Or how the injunction to kneel before the tanks that fateful Sunday afternoon 20 years ago is being given short shrift these days, at a time when failed mutineers elect themselves as agents of change because of the arms they bear — plus a few words on the delicate dance of Randy and Karina David, husband and wife
The following news item, from today’s Metro pages (Metropolitan Manila, of course, as our friends in the provinces occasionally remind us), may make some of us jumpy. The container van full of explosives may have nothing to do with attempted coups (dynamite fishing is brutal but lucrative, or so I am told). Still, the news is enough to make us wonder about a possible February surprise — and the actual plans of restless officers who have little popular support and less capacity for governance.
A long time ago, when the military leadership was very much a part of civilian government (officers running public corporations, retired generals calling the shots in government agencies, and so on), the middle forces carefully followed the narrow and winding path of non-violence. As we in my college student government phrased our understanding of it: "ubos-lakas laban sa dahas" [loosely: fight violence, with all our strength].
I am distressed to find that, 20 years onward, violence seems to be an acceptable option for some of those I would consider natural heirs of the same middle forces. Out of frustration over someone we have consistently underestimated, we find ourselves overcompensating, by flirting with the tantalizing possibility of a swift, armed seizure of power. On a practical level, it doesn’t make sense. If it happens, it will certainly be armed, but it will neither be swift nor successful. On the level of principle, a violent strike is fatally inconsistent with democracy. We rail against the President for stealing the elections, and then we turn around and embrace the very violence that negates the very idea of the vote.
I think what made Edsa 1 "happen," 20 years ago, is precisely the renunciation of violence, as a strategy. (Make no mistake; blood was shed during the first flourish of People Power, and four rockets were fired at Malacanang, and five loyalist helicopters parked in Villamor Airbase destroyed. These incidents, however, were, well, incidental; they were a part of the truth of the situation, but only a small part.)
Which brings me to the unusual Randy and Karina show last Sunday. In his weekly column, which he probably wrote early on Saturday, Randy dwelt on the role of the military in politics. I think on the whole he struck a balanced note, but I must say his first paragraph gave me serious pause.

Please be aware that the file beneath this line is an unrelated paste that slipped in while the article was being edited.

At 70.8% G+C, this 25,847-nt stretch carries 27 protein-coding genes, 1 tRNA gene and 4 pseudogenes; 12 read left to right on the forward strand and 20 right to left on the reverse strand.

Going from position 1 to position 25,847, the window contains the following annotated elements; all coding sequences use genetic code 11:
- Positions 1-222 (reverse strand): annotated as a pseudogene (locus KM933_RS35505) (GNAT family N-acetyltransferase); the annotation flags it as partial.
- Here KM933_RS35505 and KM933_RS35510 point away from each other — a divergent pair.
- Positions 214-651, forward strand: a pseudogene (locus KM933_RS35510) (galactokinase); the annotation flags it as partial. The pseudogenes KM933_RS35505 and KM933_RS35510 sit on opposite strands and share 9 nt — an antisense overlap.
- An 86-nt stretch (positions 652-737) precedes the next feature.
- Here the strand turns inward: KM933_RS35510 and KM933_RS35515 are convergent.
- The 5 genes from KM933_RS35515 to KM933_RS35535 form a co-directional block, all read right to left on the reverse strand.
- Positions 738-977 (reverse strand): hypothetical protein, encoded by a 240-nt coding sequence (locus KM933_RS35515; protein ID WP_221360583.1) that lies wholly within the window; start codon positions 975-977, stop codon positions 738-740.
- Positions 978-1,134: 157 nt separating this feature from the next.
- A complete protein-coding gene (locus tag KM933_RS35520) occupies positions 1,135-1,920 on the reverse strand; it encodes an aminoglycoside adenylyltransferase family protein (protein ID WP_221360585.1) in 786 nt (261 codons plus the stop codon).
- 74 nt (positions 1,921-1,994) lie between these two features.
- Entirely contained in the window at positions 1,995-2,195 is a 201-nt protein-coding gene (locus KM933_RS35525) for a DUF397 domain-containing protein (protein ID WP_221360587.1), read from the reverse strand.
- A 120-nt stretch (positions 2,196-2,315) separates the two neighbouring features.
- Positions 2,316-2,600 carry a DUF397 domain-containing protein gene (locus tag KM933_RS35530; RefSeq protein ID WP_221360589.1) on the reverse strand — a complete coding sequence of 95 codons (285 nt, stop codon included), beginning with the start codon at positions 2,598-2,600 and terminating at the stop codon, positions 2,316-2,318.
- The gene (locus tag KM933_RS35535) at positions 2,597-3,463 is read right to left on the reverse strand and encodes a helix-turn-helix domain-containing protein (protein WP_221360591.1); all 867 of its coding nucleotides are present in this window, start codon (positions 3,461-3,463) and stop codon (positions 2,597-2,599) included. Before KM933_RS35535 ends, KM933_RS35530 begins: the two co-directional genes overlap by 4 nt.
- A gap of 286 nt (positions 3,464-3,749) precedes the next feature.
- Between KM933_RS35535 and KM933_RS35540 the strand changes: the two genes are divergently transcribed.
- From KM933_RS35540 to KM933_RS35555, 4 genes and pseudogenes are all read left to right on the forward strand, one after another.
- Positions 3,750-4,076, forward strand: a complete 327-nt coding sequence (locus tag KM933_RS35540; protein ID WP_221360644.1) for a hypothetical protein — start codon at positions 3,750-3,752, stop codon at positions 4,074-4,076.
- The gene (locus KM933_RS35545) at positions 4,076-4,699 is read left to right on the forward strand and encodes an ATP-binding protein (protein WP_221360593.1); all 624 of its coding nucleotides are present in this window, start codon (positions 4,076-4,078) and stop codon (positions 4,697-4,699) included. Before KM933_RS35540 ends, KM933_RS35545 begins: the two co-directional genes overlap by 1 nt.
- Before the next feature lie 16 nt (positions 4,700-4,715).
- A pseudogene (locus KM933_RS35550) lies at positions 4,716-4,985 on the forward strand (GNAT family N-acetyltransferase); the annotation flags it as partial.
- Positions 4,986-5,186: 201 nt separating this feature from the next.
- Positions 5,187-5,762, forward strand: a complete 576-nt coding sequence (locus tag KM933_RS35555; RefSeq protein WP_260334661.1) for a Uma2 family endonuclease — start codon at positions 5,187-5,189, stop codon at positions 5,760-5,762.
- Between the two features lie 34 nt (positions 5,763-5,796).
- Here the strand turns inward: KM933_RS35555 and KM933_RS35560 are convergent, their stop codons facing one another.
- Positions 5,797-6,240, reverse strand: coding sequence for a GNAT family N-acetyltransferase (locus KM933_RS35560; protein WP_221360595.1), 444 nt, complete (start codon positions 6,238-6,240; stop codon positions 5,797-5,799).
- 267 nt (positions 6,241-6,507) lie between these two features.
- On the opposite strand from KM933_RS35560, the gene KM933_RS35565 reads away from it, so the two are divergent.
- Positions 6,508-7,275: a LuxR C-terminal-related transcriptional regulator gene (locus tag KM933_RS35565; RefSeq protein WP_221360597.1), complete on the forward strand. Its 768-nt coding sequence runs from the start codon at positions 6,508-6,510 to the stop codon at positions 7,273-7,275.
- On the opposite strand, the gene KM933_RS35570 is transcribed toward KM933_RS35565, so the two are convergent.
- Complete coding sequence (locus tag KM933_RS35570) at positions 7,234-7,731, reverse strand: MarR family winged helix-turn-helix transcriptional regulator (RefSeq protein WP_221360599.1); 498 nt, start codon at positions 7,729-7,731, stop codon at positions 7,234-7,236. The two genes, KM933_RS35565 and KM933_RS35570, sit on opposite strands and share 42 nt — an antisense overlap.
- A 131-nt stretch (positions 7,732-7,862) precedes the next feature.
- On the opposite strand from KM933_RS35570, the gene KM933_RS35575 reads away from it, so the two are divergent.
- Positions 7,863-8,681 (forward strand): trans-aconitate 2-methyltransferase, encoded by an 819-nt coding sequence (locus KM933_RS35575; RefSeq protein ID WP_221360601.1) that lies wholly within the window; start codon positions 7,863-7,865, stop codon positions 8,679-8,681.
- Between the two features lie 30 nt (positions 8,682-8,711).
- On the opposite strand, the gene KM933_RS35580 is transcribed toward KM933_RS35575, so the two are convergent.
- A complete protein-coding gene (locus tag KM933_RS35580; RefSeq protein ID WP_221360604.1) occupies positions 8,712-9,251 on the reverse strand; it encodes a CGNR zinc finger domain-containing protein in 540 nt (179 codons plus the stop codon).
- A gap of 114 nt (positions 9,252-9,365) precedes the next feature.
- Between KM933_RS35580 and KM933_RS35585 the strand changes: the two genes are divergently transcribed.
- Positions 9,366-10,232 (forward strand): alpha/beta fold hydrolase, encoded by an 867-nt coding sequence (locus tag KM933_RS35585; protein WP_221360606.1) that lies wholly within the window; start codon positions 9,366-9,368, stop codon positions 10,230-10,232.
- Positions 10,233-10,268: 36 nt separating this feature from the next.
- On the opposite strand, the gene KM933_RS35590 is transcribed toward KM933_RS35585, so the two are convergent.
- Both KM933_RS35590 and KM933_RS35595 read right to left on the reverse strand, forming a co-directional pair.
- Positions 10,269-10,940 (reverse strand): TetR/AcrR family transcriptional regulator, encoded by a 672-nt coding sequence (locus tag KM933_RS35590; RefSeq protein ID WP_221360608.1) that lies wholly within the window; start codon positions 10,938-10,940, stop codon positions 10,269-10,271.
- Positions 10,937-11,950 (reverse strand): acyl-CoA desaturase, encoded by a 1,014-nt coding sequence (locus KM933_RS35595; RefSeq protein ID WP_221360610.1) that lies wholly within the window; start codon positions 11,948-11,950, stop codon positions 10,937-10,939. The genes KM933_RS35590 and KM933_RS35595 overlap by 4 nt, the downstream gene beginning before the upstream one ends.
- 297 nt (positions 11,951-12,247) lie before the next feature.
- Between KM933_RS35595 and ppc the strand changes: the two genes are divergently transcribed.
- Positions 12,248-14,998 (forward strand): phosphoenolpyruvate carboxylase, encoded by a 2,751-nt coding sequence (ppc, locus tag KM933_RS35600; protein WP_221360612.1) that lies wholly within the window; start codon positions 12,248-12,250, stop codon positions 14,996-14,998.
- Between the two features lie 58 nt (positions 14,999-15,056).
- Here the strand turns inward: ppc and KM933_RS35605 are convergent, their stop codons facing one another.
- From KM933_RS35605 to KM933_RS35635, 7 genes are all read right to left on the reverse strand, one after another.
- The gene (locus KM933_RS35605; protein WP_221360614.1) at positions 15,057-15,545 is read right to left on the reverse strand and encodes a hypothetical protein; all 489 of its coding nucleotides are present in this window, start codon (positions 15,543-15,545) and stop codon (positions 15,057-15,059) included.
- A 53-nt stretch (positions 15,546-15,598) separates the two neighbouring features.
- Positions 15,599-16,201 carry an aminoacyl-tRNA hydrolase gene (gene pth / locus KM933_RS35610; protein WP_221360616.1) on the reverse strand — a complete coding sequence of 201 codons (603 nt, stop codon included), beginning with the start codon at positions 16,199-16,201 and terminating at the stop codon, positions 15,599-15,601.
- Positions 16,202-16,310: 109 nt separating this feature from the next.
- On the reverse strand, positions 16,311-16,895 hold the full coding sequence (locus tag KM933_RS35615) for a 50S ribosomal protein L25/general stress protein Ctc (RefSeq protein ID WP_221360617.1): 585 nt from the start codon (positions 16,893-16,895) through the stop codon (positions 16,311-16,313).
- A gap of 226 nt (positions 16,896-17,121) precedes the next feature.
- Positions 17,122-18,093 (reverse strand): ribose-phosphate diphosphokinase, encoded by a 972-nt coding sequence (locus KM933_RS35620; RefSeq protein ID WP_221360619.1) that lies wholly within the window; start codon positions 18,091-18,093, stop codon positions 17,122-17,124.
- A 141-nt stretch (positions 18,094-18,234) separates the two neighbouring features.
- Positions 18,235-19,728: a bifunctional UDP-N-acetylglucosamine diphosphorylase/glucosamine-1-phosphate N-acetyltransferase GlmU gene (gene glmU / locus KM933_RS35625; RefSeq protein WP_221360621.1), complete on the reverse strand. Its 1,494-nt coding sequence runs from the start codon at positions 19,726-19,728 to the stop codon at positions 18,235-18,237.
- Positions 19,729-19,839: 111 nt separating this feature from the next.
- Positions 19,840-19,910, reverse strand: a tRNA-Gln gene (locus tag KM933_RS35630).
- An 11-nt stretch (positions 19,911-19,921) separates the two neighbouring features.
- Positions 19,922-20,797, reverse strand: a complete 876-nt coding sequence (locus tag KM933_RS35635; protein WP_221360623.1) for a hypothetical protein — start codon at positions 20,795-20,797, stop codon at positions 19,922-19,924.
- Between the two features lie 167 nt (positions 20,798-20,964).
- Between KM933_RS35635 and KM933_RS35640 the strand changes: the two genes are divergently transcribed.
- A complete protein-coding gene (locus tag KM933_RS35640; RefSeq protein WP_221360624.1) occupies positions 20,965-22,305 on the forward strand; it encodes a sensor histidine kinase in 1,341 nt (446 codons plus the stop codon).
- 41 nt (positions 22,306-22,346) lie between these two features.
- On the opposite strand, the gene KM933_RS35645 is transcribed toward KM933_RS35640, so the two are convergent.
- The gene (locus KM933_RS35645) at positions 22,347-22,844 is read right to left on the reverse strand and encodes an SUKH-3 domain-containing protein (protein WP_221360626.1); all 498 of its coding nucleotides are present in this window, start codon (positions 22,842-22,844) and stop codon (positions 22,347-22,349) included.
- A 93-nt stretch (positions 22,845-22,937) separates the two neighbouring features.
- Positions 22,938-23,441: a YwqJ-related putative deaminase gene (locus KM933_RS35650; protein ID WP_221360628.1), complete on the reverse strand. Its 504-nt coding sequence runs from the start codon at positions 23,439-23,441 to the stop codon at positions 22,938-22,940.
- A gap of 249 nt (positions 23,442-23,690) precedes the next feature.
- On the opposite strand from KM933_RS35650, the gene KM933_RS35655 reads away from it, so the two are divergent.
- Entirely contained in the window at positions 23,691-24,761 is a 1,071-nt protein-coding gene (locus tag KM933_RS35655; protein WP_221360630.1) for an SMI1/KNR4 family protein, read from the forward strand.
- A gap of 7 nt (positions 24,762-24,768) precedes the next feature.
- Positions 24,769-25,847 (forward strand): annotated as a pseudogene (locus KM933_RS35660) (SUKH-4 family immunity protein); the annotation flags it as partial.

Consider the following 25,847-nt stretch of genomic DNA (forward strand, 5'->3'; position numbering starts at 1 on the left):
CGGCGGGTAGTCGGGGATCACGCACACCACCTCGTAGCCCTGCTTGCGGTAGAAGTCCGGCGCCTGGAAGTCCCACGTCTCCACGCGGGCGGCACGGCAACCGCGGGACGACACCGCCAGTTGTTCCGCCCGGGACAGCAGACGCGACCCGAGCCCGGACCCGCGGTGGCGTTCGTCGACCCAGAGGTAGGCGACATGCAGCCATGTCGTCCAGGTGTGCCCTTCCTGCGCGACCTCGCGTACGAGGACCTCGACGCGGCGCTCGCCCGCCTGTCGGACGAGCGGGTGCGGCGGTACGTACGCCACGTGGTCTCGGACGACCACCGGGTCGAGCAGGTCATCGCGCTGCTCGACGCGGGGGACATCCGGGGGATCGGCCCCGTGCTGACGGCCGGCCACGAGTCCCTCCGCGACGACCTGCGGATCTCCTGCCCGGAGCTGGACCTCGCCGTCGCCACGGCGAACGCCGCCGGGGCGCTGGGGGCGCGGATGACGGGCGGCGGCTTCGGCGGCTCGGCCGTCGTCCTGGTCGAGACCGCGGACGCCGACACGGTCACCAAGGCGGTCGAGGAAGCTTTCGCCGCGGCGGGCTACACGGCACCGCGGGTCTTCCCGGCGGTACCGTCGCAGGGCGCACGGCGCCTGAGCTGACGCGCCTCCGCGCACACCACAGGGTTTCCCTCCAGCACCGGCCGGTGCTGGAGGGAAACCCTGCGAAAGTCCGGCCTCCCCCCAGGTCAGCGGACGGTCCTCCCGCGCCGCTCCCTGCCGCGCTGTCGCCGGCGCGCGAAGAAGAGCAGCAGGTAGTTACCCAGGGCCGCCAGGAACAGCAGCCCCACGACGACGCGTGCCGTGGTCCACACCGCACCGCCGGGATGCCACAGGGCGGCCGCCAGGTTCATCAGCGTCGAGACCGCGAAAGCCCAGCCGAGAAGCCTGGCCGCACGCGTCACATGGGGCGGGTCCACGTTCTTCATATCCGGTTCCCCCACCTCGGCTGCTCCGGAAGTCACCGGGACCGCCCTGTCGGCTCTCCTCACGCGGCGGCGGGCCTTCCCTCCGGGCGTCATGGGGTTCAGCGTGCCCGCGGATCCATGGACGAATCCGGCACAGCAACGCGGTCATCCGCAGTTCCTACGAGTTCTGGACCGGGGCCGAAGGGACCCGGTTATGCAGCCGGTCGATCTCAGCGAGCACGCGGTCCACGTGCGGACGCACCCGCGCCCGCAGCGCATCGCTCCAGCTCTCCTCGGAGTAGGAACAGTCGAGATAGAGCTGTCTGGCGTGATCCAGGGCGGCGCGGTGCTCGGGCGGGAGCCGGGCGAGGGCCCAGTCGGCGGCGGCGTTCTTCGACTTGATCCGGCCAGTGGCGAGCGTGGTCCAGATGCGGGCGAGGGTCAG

EVERY time we allow politicians to steal elections with impunity, to rule without accountability, to rob the public coffers routinely, and to lie brazenly — we are creating the conditions for military intervention. Professional armies go hand in hand with strong democracies. We are not a strong democracy; that is why the temptation to play the military card remains strong. Yet, even in the most desperate circumstances, there is no assurance that the public will automatically welcome military intervention. Much depends on the clarity with which the military defines the provisional extraordinary role it claims for itself, as well as on the trust that the people are willing to repose on their soldiers. Trust is earned.
Much depends? That seems to me dangerously close to being words of encouragement for military interventionists. But that is not my point, at least not in this post. On the same day, Sunday, Karina was also in the papers, this time in the news columns. As the keynote speaker in Saturday’s controversial alumni homecoming at the Philippine Military Academy, Karina gave what was generally regarded as a well-applauded speech. Her topic: the role of the military in politics.
The Inquirer’s report carried the following excerpt from her speech: "The challenge to all of us as Filipinos is how to create a strong and legitimate political system that makes military intervention unnecessary; [a system] that allows the military to simply become a professional corps."
But I do recall reading, perhaps in a wire story last Saturday, a longer story on Karina’s speech. One passage, I distinctly remember reading, carried the same pithy line we read in Randy’s first paragraph: "Professional armies go hand in hand with strong democracies." When I read that, I thought, How interesting. The civil servant (and as chair of the Civil Service Commission Karina is the country’s chief civil servant) studiously kept to the neutral path; she did not go beyond the line drawn by that key sentence. The intellectual (one of the country’s most eminent, no less) took more risks in his thinking, because he could.